Running Sysbench Benchmark on MySQL using Solid State Drives


By Roger Bitar, Systems Technical Marketing


Introduction


Sun will soon introduce Solid State Drives (SSDs) to its lineup of systems. SSDs are bound to change the dynamics of the IO subsystem. A traditional 15K rpm disk can do around 150 random IOs a second. However a single SSD should be able to do up to 30,000 random reads per second and consume a maximum of 3W, as rated by the manufacturer. In addition SSDs can provide faster access to the data (in the order of microseconds), while traditional hard disk drives (HDDs) have access time thousands time slower (in the order of milliseconds).


Workload


We choose to test MySQL, the open source database (DB), using a simple MySQL benchmark called Sysbench. We populated the Sysbench table with 114 Million rows (around 27GB size) that fit on 1 SSD drive . We executed read-only queries while varying the buffer size. We mounted the file system in DIRECTIO mode to disable file system caching. We performed the tests with regular HDDs and repeated them with SSDs.

We were interested in measuring the performance while varying the size of the cache available to the MySQL DB. The following innodb_buffer_pool_size values were used: 8GB, 16GB, and 24GB.


Hardware


For the MySQL DB server, we used a SunFire X4150 system populated with two quad-core Intel X5355 Xeon processors, running at 2.66GHz. The system also was populated with 32GB of RAM and 4 disk drives, one of which was a 30GB SSD.

The Sysbench benchmark ran on SunFire X4440 system equipped with 4 quad-cores AMD 8356 Opteron processors, and 16GB RAM.


Software


We used OpenSolaris 2008.05 OS, MySQL 5.1.28 (64-bit release), and Sysbench 0.4.8.


Tuning


We followed the guidelines posted in Neelakanth Nadgir's blog. The following parameters were used in the MySQL configuration file my.cnf:




sort_buffer_size = 32768

table_open_cache = 2048

innodb_buffer_pool_size = 8192M

innodb_additional_mem_pool_size = 20M

innodb_log_file_size = 400M 

innodb_flush_log_at_trx_commit= 1

innodb_thread_concurrency = 0

innodb_log_buffer_size = 64M



Results on Solaris UFS


The following transactions per second (TPS) results were obtained for read only operations when mounting the file system with forcedirectio option:



 The following latency results were obtained, smaller is better: 




Conclusion



  1. 1.SSDs demonstrated a significant advantage (up to 7.25x) for this read-only workload in environments where memory was constrained when using smaller innodb_buffer_pool_size.

  2. SSDs can achieve around 95% of the performance of almost fully cached DB. This is evident when we used the buffer size of 24GB (or about 90% of the DB). That means that in environments where most I/Os are satisfied from disk, rather than system memory, SSDs should be capable to sustain about the same throughput.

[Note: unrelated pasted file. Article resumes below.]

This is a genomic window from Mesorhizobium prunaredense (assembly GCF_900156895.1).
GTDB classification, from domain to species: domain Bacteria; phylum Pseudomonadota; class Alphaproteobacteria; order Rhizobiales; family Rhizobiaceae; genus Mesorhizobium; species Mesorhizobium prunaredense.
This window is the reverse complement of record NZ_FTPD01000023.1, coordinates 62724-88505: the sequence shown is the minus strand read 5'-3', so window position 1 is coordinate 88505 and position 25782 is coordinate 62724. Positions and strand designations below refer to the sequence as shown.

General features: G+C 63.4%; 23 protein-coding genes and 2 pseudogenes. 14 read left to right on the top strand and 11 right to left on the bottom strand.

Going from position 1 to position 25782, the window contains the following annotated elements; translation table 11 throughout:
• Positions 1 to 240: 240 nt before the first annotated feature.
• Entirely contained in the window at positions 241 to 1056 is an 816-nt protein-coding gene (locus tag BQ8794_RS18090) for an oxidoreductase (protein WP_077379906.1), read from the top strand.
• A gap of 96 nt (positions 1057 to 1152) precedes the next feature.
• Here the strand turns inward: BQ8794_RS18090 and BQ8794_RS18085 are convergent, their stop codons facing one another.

3. Database transaction latency is much better (65x) when using SSDs compared to HDDs.

  4. The best results with this type of workload are obtained on regular disks along with ample main memory. SSDs come a close second, even when main memory is severely constrained. Throughput is significantly worse when regular disks are combined with insufficient buffer memory.

Comments:

I think your graphs are the same. Did you miss Paste?

Posted by T on November 04, 2008 at 11:27 PM PST #

What kind of file systems were used? I saw UFS mentioned but no detial as to what was used on all tests. I would be interested in seeing SSD+zfs vs SSD+ufs. Are the SSDs in quesiton MLC or SLC (not there there is much difference in reads between the two)?

Posted by brad on January 09, 2009 at 05:31 AM PST #

Brad,

For the systems, please check the section under hardware above. The SSDs used in these tests, as well as all the SSDs that will be made available from Sun, use SLC, single level cell, because it is much more reliable and it is rated for enterprise applications. Results of the tests using SSD+zfs can be found at: http://blogs.sun.com/blueprints/entry/running_sysbench_benchmark_on_mysql1

Posted by Roger Bitar on February 24, 2009 at 03:34 AM PST #

Hello,

Could you please give some more information about test procedure.
i.e. What sysbench parameters did you use.
Was test run over ethernet or loopback?

I am also interested in brand and model of SSD disks you used.

Regards, Łukasz Osipiuk

Posted by Łukasz Osipiuk on March 24, 2009 at 09:09 PM PDT #

Sysbench (http://sysbench.sourceforge.net/docs/#database_mode) allows various tests to be run. Why was the read-only test chosen?

Not showing results from other tests skews the results. How about also including tests where there were 10% and 100% writes?

Strictly from a throughput perspective, one may draw conclusions of getting a bigger buffer pool. Or do you want to point out that Flash is much more inexpensive than DRAM...

Posted by Darpan Dinker on April 06, 2009 at 10:40 AM PDT #

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